I wanted to tell you all a little more about yesterday's move into the new hospital. We're still working hard, and I'm pretty tired tonight, too, but I'll try to give a little more detail.
The day yesterday began nothing like any other day. I woke up at 5:15, and couldn't get back to sleep. I got up, drank coffee, did Facebook and email, and still got ready and went to the hospital by 7:30. I wanted to have time to take plenty of photos, and still start rounds at the usual time.
I stopped at the materniny to see if the last baby had been born. There was a lady in late labor, and no others in labor, so I knew that she was a pretty safe bet for the last delivery. Her name was Marina Samson, and she shortly gave birth to a little girl.
On rounds on pediatrics (my ward) I tried to discharge all the patients I could. I had two kids on oxygen. I checked their oxygen saturation off supplemental oxygen. One did well for about 10 minutes, the other was able to stop using oxygen.
During rounds all unoccupied beds were moved to the new hospital. There were a number of new beds, divided between Maternity, Medicine and Surgery.
About 9:00 the first ward Maternity (B-Ward in the old hospital, D-Ward in the new) started moving. I got a photo of the first lady to move. Each patient got a wrist band with their bed number and name, to avoid any confusion on arrival. They were supposed to go into the same bed number in the new ward as in the old. Each one was accompanied by a nurse or a doctor, and their own family members who helped carry their personal belongings, and sometimes an IV flask. Most were wheeled in wheelchairs. The new maternity ward got a lion's share of new beds, so most of the old beds did not need to be moved.
After all the B-Ward patients had moved to the new D-Ward, the patients from the old C-Ward started moving into the new B-Ward (are you keeping track?) Most went by wheelchair. Since there were only a few new beds on the new ward, so for most of these patients the bed had to be brought along. Nursing students, off-duty staff members, the chaplains, doctors' family members, other missionaries all helped with bed duties.
In-between the patients, staff members were taking furniture and boxes of supplies. For heavier items, any rolling device was pressed into service as transport. Beds with exam tables, gurneys with cabinets on top, any wheeled conveyance at all was used.
As the last of the C-Ward patients went over we got the word to start moving the old A-Ward to the new A-Ward. That's right, peds is the only ward to keep its old letter-name. Peds didn't get any of the new beds, so the old ones had to follow each patient. I waited until my most critically-ill baby, and went with him. I had kept him on oxygen until the last minute. There was an oxygen concentrator waiting on the new ward. I went back and accompanied the last patient, who rode a gurney, as he was too big to carry, and to weak to sit up in a wheelchair.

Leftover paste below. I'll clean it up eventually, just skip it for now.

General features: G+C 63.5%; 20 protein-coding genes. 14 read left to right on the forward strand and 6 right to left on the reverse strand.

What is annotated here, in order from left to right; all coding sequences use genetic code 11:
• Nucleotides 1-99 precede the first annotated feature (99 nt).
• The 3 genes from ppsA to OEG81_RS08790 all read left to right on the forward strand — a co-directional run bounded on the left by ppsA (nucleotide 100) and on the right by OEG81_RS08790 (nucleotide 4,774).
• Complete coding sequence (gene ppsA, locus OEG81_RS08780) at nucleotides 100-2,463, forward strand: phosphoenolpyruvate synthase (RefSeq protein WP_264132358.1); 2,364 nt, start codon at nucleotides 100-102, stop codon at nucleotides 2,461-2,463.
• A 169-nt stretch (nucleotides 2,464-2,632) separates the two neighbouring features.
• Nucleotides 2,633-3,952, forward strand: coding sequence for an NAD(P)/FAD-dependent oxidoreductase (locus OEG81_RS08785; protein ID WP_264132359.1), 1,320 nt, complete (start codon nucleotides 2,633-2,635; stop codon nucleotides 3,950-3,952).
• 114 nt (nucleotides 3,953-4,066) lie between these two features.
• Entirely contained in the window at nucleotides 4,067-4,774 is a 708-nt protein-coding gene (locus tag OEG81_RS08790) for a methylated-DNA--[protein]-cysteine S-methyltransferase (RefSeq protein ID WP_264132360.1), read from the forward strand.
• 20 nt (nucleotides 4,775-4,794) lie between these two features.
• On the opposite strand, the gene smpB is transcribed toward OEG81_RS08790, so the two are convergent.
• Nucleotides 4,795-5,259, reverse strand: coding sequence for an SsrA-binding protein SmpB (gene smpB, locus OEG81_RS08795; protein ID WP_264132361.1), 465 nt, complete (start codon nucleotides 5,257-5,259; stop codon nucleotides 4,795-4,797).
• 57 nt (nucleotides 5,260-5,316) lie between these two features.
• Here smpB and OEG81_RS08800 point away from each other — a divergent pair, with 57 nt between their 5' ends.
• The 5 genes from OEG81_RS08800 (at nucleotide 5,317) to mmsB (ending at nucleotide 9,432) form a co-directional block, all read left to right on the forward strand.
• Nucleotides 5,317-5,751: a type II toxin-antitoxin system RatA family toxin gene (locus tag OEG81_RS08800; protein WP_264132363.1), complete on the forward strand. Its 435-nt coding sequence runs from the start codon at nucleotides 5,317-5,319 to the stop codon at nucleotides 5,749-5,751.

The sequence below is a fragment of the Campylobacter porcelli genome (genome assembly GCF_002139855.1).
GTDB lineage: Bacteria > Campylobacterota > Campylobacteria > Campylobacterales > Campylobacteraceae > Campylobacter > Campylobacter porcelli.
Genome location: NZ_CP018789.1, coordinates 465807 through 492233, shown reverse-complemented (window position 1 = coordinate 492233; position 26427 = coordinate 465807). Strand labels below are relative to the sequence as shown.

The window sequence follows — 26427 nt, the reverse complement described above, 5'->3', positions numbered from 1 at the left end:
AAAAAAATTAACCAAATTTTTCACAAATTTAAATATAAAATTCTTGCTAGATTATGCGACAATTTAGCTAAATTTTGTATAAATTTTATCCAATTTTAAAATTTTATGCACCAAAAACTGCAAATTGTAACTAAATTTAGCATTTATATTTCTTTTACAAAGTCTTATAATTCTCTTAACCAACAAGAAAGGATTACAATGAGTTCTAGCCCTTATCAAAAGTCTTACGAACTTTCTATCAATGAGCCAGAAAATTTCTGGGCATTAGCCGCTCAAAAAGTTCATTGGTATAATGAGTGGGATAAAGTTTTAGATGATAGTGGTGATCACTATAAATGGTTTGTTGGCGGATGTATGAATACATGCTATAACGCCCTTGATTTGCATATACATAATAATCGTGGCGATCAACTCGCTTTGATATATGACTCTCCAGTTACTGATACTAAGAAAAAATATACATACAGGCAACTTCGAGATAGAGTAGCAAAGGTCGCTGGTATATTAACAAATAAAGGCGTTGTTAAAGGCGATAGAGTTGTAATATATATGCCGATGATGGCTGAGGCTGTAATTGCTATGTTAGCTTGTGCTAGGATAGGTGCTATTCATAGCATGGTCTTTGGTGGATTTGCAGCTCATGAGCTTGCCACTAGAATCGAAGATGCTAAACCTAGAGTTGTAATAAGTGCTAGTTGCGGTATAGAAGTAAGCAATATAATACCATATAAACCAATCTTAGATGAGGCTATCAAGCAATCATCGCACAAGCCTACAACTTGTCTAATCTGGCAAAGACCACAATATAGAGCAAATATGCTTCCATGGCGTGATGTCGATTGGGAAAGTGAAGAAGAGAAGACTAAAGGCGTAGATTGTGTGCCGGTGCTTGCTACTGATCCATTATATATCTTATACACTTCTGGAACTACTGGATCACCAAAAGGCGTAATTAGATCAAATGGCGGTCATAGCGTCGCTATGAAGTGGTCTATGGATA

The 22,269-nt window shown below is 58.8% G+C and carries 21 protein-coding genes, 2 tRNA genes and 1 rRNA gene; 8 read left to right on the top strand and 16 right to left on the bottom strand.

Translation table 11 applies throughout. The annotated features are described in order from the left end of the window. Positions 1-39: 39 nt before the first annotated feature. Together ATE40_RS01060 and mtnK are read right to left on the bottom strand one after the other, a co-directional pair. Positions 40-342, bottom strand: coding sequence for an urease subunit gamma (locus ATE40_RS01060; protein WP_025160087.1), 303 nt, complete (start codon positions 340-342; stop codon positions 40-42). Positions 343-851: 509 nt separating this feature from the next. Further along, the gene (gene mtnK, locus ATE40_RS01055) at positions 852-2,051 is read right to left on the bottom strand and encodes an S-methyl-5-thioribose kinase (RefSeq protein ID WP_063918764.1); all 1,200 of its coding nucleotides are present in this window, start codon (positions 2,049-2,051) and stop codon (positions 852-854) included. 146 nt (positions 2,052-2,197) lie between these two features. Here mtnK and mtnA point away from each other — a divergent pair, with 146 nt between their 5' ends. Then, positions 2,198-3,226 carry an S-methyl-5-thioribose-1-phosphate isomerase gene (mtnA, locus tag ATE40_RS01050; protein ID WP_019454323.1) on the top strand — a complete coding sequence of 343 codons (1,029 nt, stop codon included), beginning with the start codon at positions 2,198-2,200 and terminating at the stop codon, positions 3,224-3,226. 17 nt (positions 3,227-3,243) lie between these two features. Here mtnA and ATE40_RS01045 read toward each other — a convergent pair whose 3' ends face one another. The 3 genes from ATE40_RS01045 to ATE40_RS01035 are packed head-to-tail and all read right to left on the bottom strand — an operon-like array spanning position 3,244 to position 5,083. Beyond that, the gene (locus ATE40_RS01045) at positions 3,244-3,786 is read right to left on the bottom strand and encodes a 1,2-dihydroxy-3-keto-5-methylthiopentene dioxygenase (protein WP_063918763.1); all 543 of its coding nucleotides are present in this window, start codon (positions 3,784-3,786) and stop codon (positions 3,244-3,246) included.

There was a brief break for the 11:00 med pass, then D-Ward started moving to the new C-Ward. The tricky thing about this bunch, is that 3 of them are in traction, 2 for femur (thigh-bone) fractures, and one for a cervical spine (neck) fracture. They had to stay in their beds, with tension on the traction. Dr. Jim took part of the weight off the traction to reduce bouncing and jerking during the move. Then 4 men lifted the bed and carried it as carefully and smoothly as possible. These beds had to go a different route than the general population in order to use wide doors. Out of D-Ward, through the now-vacant C-Ward, out through Labor and Delivery, a sharp left, then follow the sidewalks around to the car-park by Administration, then across the gravel drive to the sidewalks, and on to the new ward, where the traction was adjusted and the patients settled. I was one of the 4 carriers for 3 of them (but with a reliever, and we rotated).
The move of patients was completed by 11:30. But a lot of work remained. There was (and still is) a lot of work to be done to get the new Outpatient Department ready for Monday's opening. I've been helping Judy (who is coordinating the OPD prep). The operating room staff have been working hard getting the new OR ready for use, getting the minor procedure room ready, and the surgical part of the OPD arranged. The emergency generator had to be moved and re-installed at the new hospital. There are countless tasks remaining, that have to be finished by Monday morning. We'll keep working.
For more photos, see the albums listed in yesterday's post, and also look here for Steph Doenges' pictures.